If the force of gravity applies to the system, wouldn't stepping off at the middle of the bridge with it's mass be different than an individual's mass. I read somewhere that the sum zero or center GEO of a system would be 36000 ft, but the center of the car (orbit) would need to be much higher, and based on the weight for an individual in geosynchronous seems all those would be different. Stepping off at 36000 ft would plummit to the ground, stepping off where a massive lift platform was geosynchronous would put smaller objects outside their geosynchronous or am I missing a connection somewhere?

To elaborate if:

__F= G(m1*m2 / r2)__
F   =   force
G   =   gravitational constant
m_1 =   mass of object 1 (astronaut and or Platform) 
m_2 =   mass of object 2 (earth)
r   =   distance between centers of the masses

And any tension the cable for the elevator may be holding.

for gravitational force. If m2 is the earth, m1 is the system of the platform (Plus the astronaut 'in' the system)

In any case if the astronaut steps off at the middle of the system, it would not match the weight of the platform vs earth. The much lighter astronaut would begin acceleration towards earth being lighter than the conveyance. I don't think the orbit would be stable.

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    $\begingroup$ Your answer could be improved with additional supporting information. Please edit to add further details, such as citations or documentation, so that others can confirm that your answer is correct. You can find more information on how to write good answers in the help center. $\endgroup$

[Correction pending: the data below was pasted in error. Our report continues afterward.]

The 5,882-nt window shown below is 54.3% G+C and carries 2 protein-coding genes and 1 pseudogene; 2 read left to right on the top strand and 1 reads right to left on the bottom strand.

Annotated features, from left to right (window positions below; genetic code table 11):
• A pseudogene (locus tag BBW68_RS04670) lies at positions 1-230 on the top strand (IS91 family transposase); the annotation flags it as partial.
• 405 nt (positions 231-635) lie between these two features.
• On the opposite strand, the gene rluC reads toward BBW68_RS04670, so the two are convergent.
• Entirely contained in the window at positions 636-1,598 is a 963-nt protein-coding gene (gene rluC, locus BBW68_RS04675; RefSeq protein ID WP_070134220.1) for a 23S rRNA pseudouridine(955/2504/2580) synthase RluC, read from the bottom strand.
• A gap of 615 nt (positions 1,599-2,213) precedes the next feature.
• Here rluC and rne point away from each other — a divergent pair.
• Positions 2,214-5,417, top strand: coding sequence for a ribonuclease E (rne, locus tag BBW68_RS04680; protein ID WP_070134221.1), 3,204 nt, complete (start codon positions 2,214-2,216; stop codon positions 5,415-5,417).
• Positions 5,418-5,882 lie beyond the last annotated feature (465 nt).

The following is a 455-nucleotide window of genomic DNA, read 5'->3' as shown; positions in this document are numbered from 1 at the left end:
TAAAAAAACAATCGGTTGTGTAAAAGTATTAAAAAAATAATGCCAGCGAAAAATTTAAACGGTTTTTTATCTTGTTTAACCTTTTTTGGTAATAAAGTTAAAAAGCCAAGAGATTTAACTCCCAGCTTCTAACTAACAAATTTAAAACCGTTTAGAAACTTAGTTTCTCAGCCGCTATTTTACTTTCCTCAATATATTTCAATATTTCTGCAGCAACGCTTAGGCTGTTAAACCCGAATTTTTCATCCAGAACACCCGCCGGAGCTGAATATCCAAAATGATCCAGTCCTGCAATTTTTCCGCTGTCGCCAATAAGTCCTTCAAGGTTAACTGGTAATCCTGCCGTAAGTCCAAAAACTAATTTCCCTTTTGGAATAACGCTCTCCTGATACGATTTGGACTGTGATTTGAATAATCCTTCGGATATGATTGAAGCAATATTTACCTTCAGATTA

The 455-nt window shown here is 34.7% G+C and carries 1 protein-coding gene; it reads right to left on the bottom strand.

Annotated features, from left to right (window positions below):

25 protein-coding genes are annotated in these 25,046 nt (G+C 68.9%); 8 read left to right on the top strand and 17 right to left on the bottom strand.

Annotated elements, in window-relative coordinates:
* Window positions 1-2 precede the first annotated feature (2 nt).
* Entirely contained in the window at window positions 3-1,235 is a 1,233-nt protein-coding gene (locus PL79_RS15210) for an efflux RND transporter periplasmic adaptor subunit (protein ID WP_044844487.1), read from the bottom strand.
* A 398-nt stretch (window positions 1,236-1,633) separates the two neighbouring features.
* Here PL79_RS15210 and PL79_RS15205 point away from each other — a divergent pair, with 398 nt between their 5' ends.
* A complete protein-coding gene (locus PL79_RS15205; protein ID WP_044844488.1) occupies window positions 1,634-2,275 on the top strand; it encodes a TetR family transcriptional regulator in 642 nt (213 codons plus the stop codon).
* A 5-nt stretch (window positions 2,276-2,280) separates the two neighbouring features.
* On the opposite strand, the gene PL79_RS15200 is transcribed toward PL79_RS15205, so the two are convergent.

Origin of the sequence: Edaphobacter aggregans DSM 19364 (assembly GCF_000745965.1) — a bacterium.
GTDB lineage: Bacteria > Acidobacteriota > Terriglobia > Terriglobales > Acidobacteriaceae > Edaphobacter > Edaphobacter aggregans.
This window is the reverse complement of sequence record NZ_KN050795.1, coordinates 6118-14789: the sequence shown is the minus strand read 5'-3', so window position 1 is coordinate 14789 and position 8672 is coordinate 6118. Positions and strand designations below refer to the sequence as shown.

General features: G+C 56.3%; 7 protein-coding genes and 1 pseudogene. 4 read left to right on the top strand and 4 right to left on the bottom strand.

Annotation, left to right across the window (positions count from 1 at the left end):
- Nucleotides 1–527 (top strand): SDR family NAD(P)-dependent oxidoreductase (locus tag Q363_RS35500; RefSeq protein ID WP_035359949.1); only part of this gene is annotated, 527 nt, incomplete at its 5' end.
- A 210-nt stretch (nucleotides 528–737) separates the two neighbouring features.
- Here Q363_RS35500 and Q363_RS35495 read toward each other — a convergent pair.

– Community Bot
    Commented Nov 11, 2022 at 17:52
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    $\begingroup$ this is more like a comment than an actual answer, not least because you're not sure about it. Your 36,000ft idea is almost certainly a misreading of the 36,000km geostationary orbit altitude, though. You should do a little research before posting questions or answers. $\endgroup$
    – Erin Anne
    Commented Nov 11, 2022 at 19:05
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    $\begingroup$ This does not really answer the question. If you have a different question, you can ask it by clicking Ask Question. To get notified when this question gets new answers, you can follow this question. Once you have enough reputation, you can also add a bounty to draw more attention to this question. - From Review $\endgroup$
    – WarpPrime
    Commented Nov 11, 2022 at 23:28